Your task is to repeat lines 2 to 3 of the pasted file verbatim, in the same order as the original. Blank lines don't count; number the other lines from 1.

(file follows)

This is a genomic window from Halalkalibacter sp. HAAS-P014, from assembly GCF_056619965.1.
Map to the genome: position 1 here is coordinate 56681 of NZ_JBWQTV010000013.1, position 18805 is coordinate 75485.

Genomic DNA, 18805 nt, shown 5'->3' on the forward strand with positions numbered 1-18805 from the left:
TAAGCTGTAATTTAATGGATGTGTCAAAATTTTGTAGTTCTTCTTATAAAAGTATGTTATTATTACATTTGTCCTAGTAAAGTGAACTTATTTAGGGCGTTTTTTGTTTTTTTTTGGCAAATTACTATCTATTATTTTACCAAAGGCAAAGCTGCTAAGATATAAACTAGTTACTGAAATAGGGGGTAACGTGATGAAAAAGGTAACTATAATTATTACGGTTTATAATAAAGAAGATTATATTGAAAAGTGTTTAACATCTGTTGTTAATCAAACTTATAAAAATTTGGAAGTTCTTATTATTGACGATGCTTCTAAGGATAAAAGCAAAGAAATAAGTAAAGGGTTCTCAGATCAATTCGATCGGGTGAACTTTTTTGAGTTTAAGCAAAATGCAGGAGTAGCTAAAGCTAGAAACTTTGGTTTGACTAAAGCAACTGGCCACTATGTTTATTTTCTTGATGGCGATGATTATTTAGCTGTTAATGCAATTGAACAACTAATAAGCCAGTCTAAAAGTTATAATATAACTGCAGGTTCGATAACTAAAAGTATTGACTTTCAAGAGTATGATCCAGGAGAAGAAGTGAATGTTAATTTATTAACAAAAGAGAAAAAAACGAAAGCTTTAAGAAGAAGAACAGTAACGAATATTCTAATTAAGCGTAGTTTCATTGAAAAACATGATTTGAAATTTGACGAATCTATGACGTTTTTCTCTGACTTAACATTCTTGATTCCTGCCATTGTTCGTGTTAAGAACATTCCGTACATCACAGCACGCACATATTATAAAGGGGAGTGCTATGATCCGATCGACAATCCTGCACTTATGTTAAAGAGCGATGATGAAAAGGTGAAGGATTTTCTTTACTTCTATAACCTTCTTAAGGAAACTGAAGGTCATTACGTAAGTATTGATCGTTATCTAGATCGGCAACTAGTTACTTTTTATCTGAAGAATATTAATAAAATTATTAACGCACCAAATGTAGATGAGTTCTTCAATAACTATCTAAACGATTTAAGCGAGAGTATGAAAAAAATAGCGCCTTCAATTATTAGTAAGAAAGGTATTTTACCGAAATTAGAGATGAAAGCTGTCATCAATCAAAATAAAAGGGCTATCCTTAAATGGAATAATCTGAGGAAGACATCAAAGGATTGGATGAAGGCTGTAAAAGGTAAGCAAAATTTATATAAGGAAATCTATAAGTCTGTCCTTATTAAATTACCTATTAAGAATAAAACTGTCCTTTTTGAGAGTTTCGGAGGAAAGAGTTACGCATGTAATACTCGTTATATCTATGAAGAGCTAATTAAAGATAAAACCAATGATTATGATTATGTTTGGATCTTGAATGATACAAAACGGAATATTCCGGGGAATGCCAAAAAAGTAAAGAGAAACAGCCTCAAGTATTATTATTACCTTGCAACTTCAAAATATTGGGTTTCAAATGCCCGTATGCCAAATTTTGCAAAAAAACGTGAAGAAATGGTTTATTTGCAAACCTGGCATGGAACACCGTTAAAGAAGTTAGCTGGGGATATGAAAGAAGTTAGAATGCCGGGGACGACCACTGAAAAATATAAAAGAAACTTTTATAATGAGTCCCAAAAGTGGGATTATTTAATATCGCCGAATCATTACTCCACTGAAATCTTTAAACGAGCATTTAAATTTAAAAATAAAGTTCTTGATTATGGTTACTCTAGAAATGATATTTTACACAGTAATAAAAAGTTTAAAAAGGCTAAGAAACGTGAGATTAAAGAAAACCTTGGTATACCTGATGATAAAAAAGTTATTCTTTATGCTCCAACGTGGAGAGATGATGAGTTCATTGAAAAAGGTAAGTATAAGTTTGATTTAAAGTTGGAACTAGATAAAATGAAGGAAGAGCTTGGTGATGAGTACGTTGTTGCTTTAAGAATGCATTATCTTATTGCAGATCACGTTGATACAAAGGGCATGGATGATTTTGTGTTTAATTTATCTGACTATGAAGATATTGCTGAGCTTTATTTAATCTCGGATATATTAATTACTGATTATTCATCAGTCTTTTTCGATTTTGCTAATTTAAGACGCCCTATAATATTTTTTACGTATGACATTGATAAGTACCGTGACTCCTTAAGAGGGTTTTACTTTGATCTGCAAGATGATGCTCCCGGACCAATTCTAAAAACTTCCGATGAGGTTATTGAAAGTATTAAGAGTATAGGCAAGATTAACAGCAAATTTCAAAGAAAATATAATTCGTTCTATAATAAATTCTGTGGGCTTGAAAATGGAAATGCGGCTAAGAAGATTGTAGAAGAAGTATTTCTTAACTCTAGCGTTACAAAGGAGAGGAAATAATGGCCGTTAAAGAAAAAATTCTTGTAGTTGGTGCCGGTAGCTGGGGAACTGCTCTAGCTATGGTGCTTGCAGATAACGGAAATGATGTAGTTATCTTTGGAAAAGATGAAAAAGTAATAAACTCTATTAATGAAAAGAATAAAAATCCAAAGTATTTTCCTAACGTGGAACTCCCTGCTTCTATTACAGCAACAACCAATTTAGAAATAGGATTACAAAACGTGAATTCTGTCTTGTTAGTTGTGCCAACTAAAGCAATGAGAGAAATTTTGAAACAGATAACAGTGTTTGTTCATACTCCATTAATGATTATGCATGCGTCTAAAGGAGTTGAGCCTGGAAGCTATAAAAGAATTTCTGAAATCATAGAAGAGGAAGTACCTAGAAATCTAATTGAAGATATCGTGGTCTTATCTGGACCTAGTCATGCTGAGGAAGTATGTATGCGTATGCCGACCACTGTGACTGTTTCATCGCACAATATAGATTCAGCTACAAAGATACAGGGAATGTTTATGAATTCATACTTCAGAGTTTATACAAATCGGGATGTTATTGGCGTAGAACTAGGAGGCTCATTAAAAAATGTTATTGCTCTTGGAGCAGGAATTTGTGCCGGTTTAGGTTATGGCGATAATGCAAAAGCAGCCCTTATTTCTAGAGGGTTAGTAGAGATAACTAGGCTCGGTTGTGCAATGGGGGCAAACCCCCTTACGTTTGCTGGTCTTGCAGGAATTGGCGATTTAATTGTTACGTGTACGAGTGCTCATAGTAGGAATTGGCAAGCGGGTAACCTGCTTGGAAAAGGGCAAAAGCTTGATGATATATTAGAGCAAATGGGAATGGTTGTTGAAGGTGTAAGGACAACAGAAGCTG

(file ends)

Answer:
Map to the genome: position 1 here is coordinate 56681 of NZ_JBWQTV010000013.1, position 18805 is coordinate 75485.

Genomic DNA, 18805 nt, shown 5'->3' on the forward strand with positions numbered 1-18805 from the left: